DRUNKEN Maureen Mountain stuffed two kittens into a bin bag and tossed them over a bridge before she went on holiday.
A woman walking her dog spotted the black bag on the old railway line in Hawick.
The three-month-old moggies were tied inside and stained in their own urine.
The dog walker took the stressed animals to a vet and the Scottish Society for the Prevention of Cruelty to Animals launched a media appeal. Television coverage led to the original owner coming forward and explaining how she had handed the kittens over to 63-year-old Mountain after her own cat had produced a litter.
And at Jedburgh Sheriff Court Mountain admitted abandoning the animals and causing them unnecessary suffering on August 26.
The court heard on Friday she had thrown the cats – which were later named Midnight and Shadow – over a bridge between Melgund Place and Linden Crescent in Hawick.
The pensioner, formerly of Park Street in Hawick, but now living in Argyll, was banned from keeping animals for five years and fined £150.
Her actions have been slammed by the Scottish SPCA. Chief Superintendent Mike Flynn blasted: “Tying two defenceless kittens in a bag and leaving them for dead is callous beyond belief.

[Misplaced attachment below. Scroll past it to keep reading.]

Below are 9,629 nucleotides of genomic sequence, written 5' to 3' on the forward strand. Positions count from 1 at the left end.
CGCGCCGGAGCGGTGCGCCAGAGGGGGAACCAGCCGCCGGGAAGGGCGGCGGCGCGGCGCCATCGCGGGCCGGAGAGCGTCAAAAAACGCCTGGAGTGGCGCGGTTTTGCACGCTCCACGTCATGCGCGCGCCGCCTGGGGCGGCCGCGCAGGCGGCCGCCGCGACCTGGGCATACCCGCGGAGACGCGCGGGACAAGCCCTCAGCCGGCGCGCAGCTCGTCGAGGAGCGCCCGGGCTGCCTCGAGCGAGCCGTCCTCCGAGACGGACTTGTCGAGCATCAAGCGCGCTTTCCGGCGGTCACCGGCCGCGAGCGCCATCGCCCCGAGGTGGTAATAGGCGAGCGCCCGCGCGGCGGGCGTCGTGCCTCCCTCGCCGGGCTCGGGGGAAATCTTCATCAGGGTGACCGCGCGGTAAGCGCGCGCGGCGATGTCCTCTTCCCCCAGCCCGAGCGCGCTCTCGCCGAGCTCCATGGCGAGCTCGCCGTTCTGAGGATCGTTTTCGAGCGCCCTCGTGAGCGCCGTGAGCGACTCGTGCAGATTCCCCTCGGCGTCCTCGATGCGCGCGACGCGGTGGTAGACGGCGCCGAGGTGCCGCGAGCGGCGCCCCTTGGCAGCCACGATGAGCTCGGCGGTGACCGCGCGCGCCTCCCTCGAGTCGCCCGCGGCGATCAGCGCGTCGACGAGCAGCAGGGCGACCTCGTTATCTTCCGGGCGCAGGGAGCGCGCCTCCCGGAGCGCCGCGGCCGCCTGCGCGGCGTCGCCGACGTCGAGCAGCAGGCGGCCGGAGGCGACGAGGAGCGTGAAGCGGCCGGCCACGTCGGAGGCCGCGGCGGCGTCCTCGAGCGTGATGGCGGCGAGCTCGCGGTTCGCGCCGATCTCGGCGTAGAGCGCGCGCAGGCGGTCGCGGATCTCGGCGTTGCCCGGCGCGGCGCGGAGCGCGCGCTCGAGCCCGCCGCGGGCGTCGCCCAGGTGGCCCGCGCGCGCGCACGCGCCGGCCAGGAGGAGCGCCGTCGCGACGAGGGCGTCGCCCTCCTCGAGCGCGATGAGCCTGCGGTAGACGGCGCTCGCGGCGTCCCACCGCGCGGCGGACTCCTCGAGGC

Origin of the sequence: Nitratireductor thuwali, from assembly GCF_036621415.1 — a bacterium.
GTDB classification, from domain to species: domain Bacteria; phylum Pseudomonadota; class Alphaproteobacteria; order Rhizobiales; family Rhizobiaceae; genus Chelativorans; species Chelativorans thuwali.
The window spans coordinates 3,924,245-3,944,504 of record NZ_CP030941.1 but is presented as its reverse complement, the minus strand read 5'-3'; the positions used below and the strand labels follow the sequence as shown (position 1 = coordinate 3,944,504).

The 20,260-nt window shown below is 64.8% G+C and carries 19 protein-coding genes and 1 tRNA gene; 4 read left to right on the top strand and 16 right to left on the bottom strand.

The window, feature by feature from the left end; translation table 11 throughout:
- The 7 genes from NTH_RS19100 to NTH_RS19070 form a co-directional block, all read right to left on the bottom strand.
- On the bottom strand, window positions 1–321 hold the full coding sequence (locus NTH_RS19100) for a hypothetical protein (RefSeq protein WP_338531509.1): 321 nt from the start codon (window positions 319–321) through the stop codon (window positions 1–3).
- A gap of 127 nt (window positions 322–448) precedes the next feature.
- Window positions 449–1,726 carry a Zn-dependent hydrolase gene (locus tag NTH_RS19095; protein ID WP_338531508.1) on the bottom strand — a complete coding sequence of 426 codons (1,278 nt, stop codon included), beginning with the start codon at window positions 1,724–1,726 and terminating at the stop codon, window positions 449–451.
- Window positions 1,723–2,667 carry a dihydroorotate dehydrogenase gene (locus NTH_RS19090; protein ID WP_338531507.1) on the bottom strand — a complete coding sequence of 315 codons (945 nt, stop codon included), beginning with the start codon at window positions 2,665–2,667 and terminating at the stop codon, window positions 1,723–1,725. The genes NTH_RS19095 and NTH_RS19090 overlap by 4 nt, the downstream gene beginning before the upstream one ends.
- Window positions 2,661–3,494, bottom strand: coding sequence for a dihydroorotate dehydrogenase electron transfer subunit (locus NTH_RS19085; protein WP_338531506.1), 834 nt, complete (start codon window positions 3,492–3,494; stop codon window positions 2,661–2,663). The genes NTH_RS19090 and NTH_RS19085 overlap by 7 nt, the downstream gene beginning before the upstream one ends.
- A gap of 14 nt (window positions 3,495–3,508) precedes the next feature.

“If they hadn’t been found by a lady walking her dog they wouldn’t have survived as they had no food or water and a limited air supply.
“This was a shocking case of deliberate cruelty. As well as a ban on keeping animals, Mountain also now has a conviction for abandoning her two cats and a criminal record.
“Thankfully, Midnight and Shadow recovered from their ordeal and have both gone on to find the loving homes they deserve.”
After the original owner came forward in response to the media appeal, Mountain was quizzed by an animal cruelty inspector and acknowledged ownership but claimed she had passed them on to someone else.
However, Sheriff Donald Corke was told that once the inspector challenged her, she confessed that she had got rid of the pets.
Prosecutor Keith O’Mahony told the court: “She said she had put them in a black bin bag and threw them over the side of a bridge at about 3am. She said she was going on holiday.”
They were found by the dog walker four hours later. Mountain, a first offender, agreed to hand over ownership to the SSPCA. And she told them: “I’m sorry. I just panicked.”
Defence solicitor Greig McDonell said his client had been drinking heavily at the time after splitting from her partner and suffering depression.
He went on: “She has little recollection of the incident. Everything was getting on top of her, and she has expressed her sorrow to the SSPCA and also to the court.
“She currently has no animals, and accepts that a disqualification from keeping them may be merited, and doesn’t seek to oppose that.”
Sheriff Corke told her: “It is difficult to sentence in a case like this, as the sentence has to be proportionate to other kinds of misery we see in the sheriff court.
“You have reached the age of 63, without committing any other offences. I hope this fine will make you pause and consider before acting towards any animal in this way.” `